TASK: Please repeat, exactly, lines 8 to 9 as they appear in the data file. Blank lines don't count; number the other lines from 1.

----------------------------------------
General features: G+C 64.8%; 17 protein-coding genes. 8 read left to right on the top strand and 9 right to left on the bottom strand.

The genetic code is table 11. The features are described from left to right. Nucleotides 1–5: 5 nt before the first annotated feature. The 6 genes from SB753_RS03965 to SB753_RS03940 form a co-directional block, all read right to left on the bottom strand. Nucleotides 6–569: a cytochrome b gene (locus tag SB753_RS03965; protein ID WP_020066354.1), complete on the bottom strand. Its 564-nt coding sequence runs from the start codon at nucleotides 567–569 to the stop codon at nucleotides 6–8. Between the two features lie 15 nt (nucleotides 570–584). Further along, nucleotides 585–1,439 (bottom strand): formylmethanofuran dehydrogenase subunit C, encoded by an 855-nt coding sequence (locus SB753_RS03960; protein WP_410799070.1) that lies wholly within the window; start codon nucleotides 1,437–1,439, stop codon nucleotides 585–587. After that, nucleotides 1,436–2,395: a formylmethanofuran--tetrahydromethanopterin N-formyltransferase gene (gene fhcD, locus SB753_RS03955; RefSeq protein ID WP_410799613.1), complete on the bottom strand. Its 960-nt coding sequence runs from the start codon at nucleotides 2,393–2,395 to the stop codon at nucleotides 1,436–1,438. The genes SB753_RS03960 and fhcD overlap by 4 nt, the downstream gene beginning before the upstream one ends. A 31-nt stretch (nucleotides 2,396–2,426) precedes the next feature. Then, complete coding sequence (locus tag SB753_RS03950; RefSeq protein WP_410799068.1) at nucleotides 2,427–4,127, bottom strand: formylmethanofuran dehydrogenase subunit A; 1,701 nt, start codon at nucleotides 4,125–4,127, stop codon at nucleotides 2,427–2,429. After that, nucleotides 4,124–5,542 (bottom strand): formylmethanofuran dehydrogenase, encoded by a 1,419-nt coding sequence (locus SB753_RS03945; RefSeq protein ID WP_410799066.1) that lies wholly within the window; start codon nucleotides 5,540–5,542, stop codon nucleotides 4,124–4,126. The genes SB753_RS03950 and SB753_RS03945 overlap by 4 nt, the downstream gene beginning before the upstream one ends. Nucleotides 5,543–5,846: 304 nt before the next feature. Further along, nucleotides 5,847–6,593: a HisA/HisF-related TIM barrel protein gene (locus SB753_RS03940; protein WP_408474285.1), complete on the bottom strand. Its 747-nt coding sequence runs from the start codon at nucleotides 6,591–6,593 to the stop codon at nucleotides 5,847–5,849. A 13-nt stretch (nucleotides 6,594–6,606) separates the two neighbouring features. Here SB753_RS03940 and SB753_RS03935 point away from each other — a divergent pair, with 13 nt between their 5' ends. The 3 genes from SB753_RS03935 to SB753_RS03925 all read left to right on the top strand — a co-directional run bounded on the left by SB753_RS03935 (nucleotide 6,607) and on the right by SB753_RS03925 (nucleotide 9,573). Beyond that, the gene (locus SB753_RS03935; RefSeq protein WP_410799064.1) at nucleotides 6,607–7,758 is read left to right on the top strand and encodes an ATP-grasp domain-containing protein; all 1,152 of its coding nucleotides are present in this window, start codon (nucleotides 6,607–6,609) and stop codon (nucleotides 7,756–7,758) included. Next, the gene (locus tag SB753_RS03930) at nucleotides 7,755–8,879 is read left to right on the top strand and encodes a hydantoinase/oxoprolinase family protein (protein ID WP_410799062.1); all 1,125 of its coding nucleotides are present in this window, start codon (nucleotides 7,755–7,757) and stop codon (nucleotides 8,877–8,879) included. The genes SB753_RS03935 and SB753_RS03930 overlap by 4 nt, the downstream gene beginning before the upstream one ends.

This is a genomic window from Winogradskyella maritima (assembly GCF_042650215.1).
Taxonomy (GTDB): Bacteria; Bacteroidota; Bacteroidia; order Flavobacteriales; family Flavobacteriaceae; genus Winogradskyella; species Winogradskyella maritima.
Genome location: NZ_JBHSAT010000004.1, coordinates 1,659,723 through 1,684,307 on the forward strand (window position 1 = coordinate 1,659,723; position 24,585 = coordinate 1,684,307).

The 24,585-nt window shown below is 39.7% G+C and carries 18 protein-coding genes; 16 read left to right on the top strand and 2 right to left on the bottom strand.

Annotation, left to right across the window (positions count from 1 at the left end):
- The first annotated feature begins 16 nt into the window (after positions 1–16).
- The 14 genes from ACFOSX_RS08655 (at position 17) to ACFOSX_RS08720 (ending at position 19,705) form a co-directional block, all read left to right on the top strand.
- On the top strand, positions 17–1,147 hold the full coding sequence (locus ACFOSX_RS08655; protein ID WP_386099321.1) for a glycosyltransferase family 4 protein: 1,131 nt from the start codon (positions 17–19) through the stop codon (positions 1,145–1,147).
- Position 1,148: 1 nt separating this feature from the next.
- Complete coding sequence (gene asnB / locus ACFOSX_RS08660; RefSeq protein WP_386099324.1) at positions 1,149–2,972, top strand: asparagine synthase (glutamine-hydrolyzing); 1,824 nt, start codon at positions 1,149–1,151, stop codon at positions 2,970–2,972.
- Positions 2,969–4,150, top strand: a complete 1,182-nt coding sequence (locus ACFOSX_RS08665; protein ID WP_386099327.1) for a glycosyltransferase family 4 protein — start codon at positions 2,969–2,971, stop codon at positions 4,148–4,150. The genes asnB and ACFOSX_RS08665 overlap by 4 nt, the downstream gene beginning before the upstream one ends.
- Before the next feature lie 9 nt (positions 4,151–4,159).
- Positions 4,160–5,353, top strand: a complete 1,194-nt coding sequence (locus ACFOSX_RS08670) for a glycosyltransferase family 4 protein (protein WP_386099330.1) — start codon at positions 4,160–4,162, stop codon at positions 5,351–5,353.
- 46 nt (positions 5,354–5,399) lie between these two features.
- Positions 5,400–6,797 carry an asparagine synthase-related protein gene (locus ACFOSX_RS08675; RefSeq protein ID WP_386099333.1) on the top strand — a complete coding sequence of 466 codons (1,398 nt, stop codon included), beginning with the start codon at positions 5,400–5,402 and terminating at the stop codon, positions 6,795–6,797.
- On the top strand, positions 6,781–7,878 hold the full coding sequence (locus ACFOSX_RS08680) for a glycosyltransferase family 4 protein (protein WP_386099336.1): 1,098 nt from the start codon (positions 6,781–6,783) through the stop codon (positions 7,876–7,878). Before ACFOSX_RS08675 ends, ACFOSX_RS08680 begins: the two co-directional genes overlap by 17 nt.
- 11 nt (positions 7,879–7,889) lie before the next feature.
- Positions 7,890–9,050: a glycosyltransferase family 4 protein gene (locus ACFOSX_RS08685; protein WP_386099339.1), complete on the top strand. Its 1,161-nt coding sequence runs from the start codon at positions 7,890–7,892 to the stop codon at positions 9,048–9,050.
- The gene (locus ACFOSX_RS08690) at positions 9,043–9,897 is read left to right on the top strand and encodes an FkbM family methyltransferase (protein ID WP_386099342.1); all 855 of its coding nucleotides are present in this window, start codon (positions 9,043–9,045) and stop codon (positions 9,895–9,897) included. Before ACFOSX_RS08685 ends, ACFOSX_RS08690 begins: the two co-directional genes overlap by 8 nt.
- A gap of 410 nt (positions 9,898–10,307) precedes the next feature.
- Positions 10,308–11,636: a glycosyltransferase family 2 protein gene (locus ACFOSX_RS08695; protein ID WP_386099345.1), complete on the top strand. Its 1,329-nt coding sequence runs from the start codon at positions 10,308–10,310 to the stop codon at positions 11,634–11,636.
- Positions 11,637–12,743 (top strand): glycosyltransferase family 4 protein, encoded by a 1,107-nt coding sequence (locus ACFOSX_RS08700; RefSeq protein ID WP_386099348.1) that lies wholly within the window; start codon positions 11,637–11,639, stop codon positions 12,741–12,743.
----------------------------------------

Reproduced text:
- The first annotated feature begins 16 nt into the window (after positions 1–16).
- The 14 genes from ACFOSX_RS08655 (at position 17) to ACFOSX_RS08720 (ending at position 19,705) form a co-directional block, all read left to right on the top strand.